The installation was more involved than we anticipated as the side panels came bare. The new metal fittings needed to be installed onsite to make sure they would fit in the structure. The job was long as the machine to install those easily was with Kevin's brother in one of the downtown marinas. We chatted with Kevin, 8 people from his family were working in the same business, which explained why it went that fast for the job. For him, it looked like a summer job. I understood from my poor Spanish that he was studing management. We provided a tool we had to install fittings, it probably wasn't as good as what Kevin's brother had but it would do the job. Kevin started working those in patiently as we went on with our business. When the lunch break rang for the yard workers, we offered to take him to lunch with us to the cheap worker restaurant we used to take our lunches while boat working. He politely declined. Eventually, his brother arrived and helped him finish the installation. We had been starving and Yalçın had cooked Turkish eggplants. We offered lunch once more and this time, in front of the prepared plate, they didn't refuse. If Kevin had appeared to us as a gentle person, his brother was more curious and outgoing. We chatted over lunch about them, Cartagena life, their business, our life sailing and before etc. We will remember it as one of these priceless moments of cruising. They left more as friends than as business partners. Only stain on the picture, they embarked our needle-nose plyer which I think was by mistake as they diligently gave us back all the other things we landed, several times. Kevin also gave us a bunch of spare for the fittings, saying we'd have a harder time finding new ones at sea than he would. We didn't understand why we'd need new ones that soon, but after one passage, the one he installed are already rusted, staining the dodger new fabric. That was a bit of a hit, but we are still overall quite happy.
Project 6: regalvanize the anchor and chain
Last but not least, we had the anchor and chain regalvanized. What does that mean? Our anchor and chain spend most of their lives inside corrosive salt water. To prevent rusting, the steel that makes up the anchor and chain is galvanized but over time the protective layer wears out and rust starts to show up. This was the case for our anchor, and you may remember Yalçın spraying the tip was a galvanizing spray. Those allow a touch up but their treatment doesn't last, it's overall expensive and it would be extremely difficult to apply of all the links of the chain, which, of course, wasn't spared by corrosion. The proper way to tackle the problem is to get the anchor and chain regalvanized at a hot dip galvanization facility. Unfortunately, those are rare, in particular the ones who can handle chain as it needs to be done in a specific way during which the links don't cease, which would make the chain unusable. To give you an idea, we didn't find an opportunity for galvanization since Mexico, and in Mexico it was inland near Baja California - at the very beginning of our trip. If you're not in the city of the facility, then transportation gets rapidly expensive as the whole is heavy, and it's usually better to team with other cruisers to drive down the price. In short, a time consuming operation and during the whole time, you have to stay at the marina as your anchor is just... off to a vacation.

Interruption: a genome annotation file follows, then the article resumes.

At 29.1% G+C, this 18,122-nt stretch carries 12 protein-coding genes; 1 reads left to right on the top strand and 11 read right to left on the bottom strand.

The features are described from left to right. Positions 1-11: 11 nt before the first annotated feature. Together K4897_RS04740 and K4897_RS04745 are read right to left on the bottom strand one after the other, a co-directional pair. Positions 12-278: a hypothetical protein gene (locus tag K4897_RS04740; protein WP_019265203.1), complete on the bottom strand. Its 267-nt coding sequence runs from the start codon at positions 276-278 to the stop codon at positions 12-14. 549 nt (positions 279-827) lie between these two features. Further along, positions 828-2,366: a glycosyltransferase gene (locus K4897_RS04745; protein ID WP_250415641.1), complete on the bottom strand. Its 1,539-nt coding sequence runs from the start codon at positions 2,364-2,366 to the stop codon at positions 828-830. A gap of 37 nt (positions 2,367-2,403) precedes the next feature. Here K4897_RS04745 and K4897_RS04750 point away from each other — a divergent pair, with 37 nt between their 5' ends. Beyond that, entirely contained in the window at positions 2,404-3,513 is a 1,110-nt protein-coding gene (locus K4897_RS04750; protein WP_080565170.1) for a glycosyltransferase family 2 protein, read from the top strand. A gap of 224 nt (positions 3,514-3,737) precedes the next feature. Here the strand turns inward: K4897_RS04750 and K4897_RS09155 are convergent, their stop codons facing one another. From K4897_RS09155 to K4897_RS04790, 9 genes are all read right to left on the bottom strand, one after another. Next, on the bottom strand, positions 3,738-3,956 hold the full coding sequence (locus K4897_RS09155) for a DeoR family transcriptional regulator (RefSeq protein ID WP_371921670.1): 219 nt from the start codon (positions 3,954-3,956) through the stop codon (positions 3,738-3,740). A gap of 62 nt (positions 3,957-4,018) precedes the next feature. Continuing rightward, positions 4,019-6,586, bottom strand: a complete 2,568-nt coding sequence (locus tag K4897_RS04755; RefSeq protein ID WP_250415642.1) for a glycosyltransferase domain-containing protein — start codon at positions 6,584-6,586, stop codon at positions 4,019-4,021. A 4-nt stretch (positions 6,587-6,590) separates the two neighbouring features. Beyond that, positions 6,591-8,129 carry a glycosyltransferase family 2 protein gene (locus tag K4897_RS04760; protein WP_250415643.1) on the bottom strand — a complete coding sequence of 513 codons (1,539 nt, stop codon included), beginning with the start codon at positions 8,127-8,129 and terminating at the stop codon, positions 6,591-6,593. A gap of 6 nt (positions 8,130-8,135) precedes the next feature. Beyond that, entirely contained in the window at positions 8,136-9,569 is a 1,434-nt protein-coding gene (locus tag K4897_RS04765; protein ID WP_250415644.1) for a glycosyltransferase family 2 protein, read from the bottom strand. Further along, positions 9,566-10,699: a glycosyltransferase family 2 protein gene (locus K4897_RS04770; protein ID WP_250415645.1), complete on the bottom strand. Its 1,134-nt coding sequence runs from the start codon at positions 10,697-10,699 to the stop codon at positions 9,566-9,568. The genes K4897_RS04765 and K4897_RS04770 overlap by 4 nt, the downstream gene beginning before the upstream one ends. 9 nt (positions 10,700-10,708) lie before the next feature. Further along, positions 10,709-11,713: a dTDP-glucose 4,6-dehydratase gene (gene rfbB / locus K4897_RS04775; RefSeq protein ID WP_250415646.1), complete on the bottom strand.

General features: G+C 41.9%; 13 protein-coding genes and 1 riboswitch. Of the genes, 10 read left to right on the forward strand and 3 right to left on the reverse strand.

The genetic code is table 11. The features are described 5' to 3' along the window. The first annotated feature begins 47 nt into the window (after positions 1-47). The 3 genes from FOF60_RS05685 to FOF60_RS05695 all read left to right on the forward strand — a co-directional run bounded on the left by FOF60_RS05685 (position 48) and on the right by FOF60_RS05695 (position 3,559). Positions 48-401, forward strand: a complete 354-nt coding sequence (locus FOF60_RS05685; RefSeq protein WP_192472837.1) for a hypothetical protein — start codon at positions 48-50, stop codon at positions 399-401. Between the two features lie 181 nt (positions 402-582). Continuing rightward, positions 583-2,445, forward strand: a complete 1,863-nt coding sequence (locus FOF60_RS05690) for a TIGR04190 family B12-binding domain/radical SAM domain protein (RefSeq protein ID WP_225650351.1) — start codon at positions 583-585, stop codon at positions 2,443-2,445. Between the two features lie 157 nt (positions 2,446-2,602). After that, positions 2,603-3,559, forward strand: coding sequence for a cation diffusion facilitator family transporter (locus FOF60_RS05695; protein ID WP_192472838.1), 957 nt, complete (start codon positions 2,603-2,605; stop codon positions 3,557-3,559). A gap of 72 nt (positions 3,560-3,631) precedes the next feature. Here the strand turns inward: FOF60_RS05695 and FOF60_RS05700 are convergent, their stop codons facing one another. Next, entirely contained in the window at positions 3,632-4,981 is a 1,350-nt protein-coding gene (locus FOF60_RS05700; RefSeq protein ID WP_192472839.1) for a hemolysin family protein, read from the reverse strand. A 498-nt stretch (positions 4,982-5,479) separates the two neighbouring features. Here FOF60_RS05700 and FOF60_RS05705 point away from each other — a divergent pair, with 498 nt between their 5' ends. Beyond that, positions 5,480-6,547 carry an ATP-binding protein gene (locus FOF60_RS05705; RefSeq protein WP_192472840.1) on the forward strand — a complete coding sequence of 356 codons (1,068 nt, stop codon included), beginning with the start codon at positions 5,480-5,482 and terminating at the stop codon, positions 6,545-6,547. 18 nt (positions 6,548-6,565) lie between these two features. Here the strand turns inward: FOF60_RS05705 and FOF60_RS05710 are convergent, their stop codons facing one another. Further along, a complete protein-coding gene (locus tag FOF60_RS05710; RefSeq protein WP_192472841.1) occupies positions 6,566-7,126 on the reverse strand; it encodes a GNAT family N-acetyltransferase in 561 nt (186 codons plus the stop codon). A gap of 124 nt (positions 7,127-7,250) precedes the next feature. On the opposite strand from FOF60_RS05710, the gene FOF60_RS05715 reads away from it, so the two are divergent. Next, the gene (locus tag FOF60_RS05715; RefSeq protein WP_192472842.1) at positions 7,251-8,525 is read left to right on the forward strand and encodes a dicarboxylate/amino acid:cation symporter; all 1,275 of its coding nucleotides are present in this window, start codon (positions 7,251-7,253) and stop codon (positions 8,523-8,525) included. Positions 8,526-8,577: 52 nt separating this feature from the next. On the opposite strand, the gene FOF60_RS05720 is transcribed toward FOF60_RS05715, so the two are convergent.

In that context, you can imagine, we were thrilled to discover that Barranquilla, a city a few hours north of Cartagena has such a facility, that there was a guy who can transport it for us and that overall orher cruisers who had done it were happy! Already staying at that marina for the windlass, we gladly gave our 100 feet of rusty chain and anchor to Alvaro and waited a little longer than promised for a regalvanized chain and anchor to come back. The change was drastic and it's such a piece of mind not to have to worry about a chain link failing as we live most of our lives relying on that! Moreover, if you can't regalvanize, eventually, you just have to buy a new chain altogether, I'm glad we had the chance to save it and give it a second life.
Always more projects...
Of course, there were also many small jobs involving epoxy, soldering and other type of maintenance. Here is a quick list, mostly for ourselves but might spark your curiosity. We moved the mounts of the whisker pole to be able to fit it in, we replaced the anchor locking pin that had been broken (we've had the new piece in stock for a while). Moving back on the deck: we sent Yalçın up the mast for a rig check. We installed D-rings with backing plates to have a better installation for our jacklines (the lines to which we tether when we go outside of the cockpit in big seas), we can now clip in more easily from the cockpit directly. We fixed the hinge of the stern locker, removed the mount for the flag pole we never use and gifted it to our dock neighbors who seemed like they needed an extra one. We filled the holes with epoxy as well as little holes left by old fittings for the dodger. We reorganize that same stern locker by getting a new box, items are now easier to access. Of course, we cleaned the deck and cockpit several times taking advantage of having fresh water on the hose. Inside the boat, we fixed and replace some lamps acting up (a short lived fix as one is already not working again). We replaced our fresh water pump, which gives us pressured water on tap, by the spare one we carry onboard, the old one having the issue of not holding the pressure and leaking water back to the tanks. The new pump didn't perform in a satisfactory way, it was extremely loud and constantly pressurizing. A wrong setting resulted in it blowing up the gasket of our water heater. Not a big deal for now as we don't need hot water and if we do, we heat it with the sun, but a bummer still. We put the old pump back... A circular project! Not the most satisfactory kind! We replaced the air filter on the engine. We replaced the ship's clock mechanism. Finally, when we first tried to leave the marina, we had no power with the engine and had to pull back into our spot. The reason? Biofouling! Our prop shaft was entirely covered in a thick layer of barnacles! Especially where the shaft enters the boat. We had the bottom cleaned the next morning before finally taking off.
Boat work continued in our next destination where we made systems to hold the spinnaker, and any other thing we pile up in the shower, in place while we sail, as well as systems to lock the doors in place when the boat heels over. We tuned our rig underway. We also silicon-greased all the portlight gaskets and cleaned the mold on the liners that ever comes back in the tropics.
Here you go for the glamor. Some say "cruising is just fixing boats in exotic locations", I let you make up your own mind...